It’s not uncommon to want to sell a home to a family member, but it can become a tricky situation. You have to be mindful of not only the personal elements that can come with doing this type of transaction with a relative, but the IRS may also scrutinize the transaction if you don’t avoid certain red flags.
It’s perfectly legal to sell a home to a family member as long as you’re not just doing it to avoid taxes. If you’re selling the home at a very discounted rate, you might have to pay an estate and gift tax, but beyond that, it’s just like any other real estate transaction.
One option if you’re selling your home to your child, for example, is to do an owner-financed sale. Then, your family member would make payments to you instead of a bank. However, you need to legally arrange it so that if your relative defaults, the home goes back to you automatically and you can then sell it.
Transferring a Property Title
There are different ways you can end up transferring the title to a property to your relative.
For example, you can do a quitclaim deed. That transfers your interest in the property to your relative, but they aren’t protected from legal claims. A general warranty deed transfer gives all the property rights go to your family member, and it also protects from future actions against said property.
A special warranty deed transfer protects the family member from any issues that you might have dealt with when you owned the home.
Regardless of the option you choose, it’s really important to talk with a lawyer first to protect everyone involved.
There are different tax implications for each type of transfer.
Gifting a House to a Family Member
If you want to give someone a house, you can, but you’re going to pay taxes if you do so.
You can gift up to a certain amount each year to as many people as you choose without being hit with a gift tax, but you can’t go over your federal gift and estate tax exemption in your lifetime. You can gift as much as you want to your spouse without paying taxes on it.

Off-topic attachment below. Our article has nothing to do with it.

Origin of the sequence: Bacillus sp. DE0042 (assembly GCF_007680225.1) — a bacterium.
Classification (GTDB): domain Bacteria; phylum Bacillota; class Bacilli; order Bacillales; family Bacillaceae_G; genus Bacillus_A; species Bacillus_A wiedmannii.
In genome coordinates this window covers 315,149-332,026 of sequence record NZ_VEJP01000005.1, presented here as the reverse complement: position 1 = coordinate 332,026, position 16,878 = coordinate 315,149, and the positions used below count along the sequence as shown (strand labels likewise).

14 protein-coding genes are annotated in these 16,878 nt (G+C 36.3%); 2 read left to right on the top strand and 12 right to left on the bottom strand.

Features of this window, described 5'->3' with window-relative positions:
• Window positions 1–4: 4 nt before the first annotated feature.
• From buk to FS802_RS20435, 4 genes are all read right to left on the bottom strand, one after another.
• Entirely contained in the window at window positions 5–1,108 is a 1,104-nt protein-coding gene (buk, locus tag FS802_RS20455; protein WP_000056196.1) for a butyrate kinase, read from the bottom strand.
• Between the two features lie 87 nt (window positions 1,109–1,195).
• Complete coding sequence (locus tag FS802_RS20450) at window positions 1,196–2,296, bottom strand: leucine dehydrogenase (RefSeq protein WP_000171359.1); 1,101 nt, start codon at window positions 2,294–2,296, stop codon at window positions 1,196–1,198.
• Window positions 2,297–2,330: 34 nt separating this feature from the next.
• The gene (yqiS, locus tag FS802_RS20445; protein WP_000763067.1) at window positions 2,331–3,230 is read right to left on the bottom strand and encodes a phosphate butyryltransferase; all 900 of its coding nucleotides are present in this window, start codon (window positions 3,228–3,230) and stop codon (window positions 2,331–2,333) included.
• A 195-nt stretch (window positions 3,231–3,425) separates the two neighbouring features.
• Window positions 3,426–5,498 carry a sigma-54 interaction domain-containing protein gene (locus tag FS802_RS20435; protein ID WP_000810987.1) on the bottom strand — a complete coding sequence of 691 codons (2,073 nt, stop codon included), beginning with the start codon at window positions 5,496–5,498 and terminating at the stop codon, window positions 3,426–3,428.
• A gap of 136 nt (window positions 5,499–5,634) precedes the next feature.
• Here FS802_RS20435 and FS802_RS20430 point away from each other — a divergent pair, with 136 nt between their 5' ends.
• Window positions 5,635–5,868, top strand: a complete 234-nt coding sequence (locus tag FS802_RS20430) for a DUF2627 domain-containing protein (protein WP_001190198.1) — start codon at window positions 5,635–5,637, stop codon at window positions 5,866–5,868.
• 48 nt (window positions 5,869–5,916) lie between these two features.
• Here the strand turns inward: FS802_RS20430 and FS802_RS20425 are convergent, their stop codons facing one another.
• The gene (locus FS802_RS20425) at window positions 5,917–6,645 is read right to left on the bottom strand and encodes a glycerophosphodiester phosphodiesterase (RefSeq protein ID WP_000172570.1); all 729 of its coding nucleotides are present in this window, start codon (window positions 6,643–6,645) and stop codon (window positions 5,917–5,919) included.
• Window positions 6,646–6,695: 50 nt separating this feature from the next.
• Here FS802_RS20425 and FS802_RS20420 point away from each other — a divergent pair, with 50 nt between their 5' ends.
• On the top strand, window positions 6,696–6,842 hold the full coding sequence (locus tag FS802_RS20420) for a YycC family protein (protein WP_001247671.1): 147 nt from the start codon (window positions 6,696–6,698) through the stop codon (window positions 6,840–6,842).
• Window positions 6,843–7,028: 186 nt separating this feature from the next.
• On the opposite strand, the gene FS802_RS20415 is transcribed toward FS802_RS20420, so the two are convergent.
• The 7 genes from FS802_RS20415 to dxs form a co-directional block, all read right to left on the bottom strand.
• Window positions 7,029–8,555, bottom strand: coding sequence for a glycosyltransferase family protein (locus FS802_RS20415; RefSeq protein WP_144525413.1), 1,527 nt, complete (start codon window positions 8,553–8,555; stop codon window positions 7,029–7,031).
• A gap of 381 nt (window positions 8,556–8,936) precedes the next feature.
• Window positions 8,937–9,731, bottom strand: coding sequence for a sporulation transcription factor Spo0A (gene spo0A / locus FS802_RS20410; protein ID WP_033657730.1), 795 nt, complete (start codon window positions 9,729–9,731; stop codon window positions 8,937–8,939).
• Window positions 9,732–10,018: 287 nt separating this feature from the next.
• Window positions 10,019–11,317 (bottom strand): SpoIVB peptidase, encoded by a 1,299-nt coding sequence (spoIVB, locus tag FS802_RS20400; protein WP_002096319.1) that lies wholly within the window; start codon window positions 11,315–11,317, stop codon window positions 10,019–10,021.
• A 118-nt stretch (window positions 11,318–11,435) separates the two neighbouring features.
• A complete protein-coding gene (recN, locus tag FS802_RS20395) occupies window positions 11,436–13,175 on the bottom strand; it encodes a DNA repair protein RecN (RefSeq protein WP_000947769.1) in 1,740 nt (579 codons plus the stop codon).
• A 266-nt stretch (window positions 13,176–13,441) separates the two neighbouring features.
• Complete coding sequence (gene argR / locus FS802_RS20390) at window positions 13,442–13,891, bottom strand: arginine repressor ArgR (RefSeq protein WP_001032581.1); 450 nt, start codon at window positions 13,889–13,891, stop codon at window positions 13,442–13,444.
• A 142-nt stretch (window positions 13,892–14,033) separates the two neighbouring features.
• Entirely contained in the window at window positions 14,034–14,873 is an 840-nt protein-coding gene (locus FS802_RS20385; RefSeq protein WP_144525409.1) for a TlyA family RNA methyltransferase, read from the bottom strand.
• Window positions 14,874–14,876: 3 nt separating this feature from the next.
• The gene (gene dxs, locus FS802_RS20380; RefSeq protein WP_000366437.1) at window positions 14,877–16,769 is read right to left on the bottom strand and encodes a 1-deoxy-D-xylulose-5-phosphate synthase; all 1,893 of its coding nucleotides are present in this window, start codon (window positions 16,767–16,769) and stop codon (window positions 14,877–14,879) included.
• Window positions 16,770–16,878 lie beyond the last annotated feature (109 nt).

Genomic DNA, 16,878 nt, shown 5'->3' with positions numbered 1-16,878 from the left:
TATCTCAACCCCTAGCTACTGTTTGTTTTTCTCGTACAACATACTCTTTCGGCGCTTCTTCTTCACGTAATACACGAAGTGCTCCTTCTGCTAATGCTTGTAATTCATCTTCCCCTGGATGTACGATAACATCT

Some people will gift a certain amount of their home each year to their family member so that it’s tax-free.
However, if you gift a home to a family member unless they live there and it’s their primary residence for two years, when they sell it, the original price paid is the tax basis for the person you gave the home to.
Follow Fair Market Value If You Aren’t Gifting the Home
If you’re not going to work it out so that you’re gifting your home to a loved one, you need to stay relatively close to the fair market value. Yes, you might sell it for under its value, which happens all the time in real estate, but if you go too low, the IRS might get involved.
There’s a term here called a non-arm’s length transaction. If you give too good a deal on your home, the IRS might take notice. That doesn’t mean you can’t give a good deal, as long as it’s not too good to be true.
Aim to sell the house for around 75% of its fair market value and no lower.
The big takeaway is that yes, you can absolutely sell your home to a loved one or potentially gift it, but there are tax implications in doing so.
Before you do anything, talk to an attorney and your financial advisor who can walk you through your options and help you figure out which is best for you.